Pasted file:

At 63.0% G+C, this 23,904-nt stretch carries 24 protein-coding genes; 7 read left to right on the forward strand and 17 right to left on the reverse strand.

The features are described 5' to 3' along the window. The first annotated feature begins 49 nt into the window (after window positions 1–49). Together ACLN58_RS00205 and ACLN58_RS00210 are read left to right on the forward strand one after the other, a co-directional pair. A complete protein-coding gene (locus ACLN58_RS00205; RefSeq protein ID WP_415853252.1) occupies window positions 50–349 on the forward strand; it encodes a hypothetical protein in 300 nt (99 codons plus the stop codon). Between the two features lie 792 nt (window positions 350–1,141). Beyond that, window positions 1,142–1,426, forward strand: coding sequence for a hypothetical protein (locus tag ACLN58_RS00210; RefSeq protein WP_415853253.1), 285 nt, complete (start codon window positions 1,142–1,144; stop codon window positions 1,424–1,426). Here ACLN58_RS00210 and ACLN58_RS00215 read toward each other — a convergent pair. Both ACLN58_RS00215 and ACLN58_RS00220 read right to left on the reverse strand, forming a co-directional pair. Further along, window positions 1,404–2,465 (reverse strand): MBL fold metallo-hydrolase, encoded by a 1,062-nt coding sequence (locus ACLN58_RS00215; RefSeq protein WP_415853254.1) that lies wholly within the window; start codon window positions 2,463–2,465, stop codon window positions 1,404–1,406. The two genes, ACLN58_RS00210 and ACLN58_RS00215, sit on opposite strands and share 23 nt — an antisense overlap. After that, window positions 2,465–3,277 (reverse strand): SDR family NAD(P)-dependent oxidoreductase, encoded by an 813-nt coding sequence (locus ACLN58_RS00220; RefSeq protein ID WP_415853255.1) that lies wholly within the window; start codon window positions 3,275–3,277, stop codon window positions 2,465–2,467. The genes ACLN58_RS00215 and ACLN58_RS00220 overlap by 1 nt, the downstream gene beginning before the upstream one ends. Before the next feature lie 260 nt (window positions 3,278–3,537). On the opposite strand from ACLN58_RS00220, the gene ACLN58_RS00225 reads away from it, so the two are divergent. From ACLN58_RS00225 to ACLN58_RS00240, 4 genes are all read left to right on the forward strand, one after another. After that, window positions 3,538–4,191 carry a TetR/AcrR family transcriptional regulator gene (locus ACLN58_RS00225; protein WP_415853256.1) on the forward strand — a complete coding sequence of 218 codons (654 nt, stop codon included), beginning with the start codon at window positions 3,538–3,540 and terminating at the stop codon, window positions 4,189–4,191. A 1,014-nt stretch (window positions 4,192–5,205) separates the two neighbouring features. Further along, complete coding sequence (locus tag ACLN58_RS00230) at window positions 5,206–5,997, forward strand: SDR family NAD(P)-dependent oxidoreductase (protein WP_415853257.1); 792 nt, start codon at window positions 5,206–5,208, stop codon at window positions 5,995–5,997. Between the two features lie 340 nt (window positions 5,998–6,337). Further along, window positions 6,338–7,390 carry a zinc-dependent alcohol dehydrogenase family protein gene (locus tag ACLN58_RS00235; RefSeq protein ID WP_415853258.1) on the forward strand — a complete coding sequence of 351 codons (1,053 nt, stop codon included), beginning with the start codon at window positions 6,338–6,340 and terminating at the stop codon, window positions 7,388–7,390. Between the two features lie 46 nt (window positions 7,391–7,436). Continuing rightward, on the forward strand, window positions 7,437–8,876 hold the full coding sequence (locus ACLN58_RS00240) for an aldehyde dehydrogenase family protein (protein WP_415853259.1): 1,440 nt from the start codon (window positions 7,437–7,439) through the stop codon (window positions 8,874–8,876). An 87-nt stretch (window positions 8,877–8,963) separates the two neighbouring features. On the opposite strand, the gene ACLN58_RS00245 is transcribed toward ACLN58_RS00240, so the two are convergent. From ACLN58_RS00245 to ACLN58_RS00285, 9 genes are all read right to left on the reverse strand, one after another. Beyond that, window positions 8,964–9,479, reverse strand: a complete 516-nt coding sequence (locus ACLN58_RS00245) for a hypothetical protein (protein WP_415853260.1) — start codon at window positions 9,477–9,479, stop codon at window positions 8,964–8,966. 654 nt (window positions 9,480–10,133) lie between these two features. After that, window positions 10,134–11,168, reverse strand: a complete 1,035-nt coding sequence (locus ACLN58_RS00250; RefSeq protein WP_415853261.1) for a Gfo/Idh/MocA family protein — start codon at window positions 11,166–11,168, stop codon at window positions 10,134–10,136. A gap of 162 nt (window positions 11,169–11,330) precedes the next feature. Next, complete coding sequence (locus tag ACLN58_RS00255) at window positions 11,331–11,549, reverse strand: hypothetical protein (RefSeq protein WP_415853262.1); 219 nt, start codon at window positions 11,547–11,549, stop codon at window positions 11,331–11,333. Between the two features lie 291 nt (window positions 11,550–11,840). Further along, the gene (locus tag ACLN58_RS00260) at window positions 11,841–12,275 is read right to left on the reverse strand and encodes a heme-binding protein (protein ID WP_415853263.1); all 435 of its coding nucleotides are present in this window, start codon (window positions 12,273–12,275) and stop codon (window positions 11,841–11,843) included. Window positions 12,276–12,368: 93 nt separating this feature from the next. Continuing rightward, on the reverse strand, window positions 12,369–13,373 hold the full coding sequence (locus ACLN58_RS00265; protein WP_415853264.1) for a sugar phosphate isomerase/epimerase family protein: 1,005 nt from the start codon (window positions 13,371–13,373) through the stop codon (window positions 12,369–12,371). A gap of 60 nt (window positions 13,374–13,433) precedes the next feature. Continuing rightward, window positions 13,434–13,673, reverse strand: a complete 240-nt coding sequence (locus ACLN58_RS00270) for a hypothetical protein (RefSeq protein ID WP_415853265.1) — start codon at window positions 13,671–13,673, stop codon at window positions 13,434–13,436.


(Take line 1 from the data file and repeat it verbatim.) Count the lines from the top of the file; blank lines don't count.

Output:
At 63.0% G+C, this 23,904-nt stretch carries 24 protein-coding genes; 7 read left to right on the forward strand and 17 right to left on the reverse strand.